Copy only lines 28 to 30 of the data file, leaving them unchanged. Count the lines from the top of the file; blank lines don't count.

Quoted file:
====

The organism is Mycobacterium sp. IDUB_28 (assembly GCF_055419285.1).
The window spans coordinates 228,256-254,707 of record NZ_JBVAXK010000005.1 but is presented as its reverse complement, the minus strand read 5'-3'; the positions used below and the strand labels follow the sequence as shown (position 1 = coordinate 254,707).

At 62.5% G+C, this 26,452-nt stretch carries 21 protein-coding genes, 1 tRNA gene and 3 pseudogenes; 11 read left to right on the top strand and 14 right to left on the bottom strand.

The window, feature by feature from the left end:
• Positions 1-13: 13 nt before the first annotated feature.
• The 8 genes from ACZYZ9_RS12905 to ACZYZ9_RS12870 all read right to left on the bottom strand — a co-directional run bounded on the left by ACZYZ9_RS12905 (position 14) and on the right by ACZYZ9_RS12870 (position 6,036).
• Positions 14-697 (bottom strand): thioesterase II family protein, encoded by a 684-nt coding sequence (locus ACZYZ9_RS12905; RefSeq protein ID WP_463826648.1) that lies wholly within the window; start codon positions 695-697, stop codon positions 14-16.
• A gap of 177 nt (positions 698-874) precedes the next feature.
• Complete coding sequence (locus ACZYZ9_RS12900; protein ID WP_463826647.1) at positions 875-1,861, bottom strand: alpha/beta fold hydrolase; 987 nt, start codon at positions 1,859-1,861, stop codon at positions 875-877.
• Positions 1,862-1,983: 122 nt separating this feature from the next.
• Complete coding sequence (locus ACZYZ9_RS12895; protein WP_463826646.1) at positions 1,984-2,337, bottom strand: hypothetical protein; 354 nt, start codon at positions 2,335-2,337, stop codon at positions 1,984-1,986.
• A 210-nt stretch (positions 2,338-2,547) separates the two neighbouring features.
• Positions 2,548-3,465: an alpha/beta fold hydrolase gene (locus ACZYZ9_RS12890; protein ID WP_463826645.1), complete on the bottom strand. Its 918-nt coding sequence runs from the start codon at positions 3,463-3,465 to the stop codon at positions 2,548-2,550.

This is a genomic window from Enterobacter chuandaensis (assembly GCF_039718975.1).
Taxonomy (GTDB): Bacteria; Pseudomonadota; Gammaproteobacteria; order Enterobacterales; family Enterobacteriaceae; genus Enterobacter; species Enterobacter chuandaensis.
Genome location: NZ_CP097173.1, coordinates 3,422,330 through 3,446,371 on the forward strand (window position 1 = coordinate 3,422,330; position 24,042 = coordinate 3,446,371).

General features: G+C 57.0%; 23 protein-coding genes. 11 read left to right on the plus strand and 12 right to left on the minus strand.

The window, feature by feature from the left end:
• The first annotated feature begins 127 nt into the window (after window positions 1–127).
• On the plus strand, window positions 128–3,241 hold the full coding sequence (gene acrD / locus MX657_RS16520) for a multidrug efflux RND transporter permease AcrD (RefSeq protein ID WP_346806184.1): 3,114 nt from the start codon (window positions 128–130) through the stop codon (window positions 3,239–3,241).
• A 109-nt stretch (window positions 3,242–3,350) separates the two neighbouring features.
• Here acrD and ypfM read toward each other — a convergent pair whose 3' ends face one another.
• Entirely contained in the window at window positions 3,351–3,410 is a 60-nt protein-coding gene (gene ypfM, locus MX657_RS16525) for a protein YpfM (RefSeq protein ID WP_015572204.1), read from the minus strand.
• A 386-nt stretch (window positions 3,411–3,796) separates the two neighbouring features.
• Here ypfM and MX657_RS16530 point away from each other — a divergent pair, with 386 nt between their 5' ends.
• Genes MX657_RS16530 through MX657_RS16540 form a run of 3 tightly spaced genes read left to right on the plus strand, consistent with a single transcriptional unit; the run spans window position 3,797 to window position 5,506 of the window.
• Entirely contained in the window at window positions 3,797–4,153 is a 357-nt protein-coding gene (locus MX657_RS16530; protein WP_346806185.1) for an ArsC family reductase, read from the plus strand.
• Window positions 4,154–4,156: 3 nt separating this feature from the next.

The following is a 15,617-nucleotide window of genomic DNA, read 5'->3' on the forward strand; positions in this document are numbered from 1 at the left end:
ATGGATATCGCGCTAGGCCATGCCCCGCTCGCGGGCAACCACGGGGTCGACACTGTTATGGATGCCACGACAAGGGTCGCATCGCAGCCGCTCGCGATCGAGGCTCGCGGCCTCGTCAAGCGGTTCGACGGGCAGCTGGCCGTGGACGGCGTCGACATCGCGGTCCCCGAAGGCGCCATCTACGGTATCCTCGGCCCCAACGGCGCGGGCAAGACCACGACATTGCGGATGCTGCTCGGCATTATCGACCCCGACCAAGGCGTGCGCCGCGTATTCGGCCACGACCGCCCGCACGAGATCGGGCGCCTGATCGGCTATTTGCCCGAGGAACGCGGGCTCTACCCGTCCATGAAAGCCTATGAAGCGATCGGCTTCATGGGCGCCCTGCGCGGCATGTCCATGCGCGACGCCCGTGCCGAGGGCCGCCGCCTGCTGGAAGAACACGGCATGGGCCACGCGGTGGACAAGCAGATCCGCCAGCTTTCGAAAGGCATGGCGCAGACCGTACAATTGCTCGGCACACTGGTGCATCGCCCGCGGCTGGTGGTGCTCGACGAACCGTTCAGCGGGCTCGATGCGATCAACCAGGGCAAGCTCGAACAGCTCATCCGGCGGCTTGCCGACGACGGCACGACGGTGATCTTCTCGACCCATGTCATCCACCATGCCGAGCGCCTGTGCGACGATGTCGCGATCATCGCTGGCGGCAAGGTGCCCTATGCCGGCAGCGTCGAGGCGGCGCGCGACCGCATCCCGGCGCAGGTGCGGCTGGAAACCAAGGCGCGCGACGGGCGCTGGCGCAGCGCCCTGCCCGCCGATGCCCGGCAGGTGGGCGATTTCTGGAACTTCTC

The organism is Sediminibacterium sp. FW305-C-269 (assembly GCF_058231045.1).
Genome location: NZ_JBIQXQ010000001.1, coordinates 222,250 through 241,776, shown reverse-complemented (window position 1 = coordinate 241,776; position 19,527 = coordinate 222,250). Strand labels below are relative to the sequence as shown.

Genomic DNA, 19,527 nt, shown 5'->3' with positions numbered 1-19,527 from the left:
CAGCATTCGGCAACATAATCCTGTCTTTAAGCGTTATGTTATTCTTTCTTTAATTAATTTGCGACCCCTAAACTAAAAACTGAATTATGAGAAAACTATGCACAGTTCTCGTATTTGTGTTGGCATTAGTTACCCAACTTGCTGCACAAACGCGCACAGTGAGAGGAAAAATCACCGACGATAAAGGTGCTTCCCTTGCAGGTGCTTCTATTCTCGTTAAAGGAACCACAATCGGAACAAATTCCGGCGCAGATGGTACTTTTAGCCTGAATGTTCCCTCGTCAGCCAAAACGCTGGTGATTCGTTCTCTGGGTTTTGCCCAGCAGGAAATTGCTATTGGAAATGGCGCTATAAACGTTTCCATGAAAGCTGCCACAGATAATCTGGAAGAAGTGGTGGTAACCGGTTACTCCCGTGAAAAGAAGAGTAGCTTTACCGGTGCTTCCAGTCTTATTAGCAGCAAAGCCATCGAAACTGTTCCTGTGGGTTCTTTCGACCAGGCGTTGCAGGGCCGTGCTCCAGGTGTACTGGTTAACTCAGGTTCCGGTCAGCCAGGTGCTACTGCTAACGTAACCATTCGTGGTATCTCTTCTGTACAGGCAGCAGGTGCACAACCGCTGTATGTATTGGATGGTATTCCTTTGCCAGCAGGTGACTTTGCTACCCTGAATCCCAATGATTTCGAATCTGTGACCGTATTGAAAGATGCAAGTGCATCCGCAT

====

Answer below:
• Window positions 4,154–4,156: 3 nt separating this feature from the next.

The following is a 15,617-nucleotide window of genomic DNA, read 5'->3' on the forward strand; positions in this document are numbered from 1 at the left end:
ATGGATATCGCGCTAGGCCATGCCCCGCTCGCGGGCAACCACGGGGTCGACACTGTTATGGATGCCACGACAAGGGTCGCATCGCAGCCGCTCGCGATCGAGGCTCGCGGCCTCGTCAAGCGGTTCGACGGGCAGCTGGCCGTGGACGGCGTCGACATCGCGGTCCCCGAAGGCGCCATCTACGGTATCCTCGGCCCCAACGGCGCGGGCAAGACCACGACATTGCGGATGCTGCTCGGCATTATCGACCCCGACCAAGGCGTGCGCCGCGTATTCGGCCACGACCGCCCGCACGAGATCGGGCGCCTGATCGGCTATTTGCCCGAGGAACGCGGGCTCTACCCGTCCATGAAAGCCTATGAAGCGATCGGCTTCATGGGCGCCCTGCGCGGCATGTCCATGCGCGACGCCCGTGCCGAGGGCCGCCGCCTGCTGGAAGAACACGGCATGGGCCACGCGGTGGACAAGCAGATCCGCCAGCTTTCGAAAGGCATGGCGCAGACCGTACAATTGCTCGGCACACTGGTGCATCGCCCGCGGCTGGTGGTGCTCGACGAACCGTTCAGCGGGCTCGATGCGATCAACCAGGGCAAGCTCGAACAGCTCATCCGGCGGCTTGCCGACGACGGCACGACGGTGATCTTCTCGACCCATGTCATCCACCATGCCGAGCGCCTGTGCGACGATGTCGCGATCATCGCTGGCGGCAAGGTGCCCTATGCCGGCAGCGTCGAGGCGGCGCGCGACCGCATCCCGGCGCAGGTGCGGCTGGAAACCAAGGCGCGCGACGGGCGCTGGCGCAGCGCCCTGCCCGCCGATGCCCGGCAGGTGGGCGATTTCTGGAACTTCTC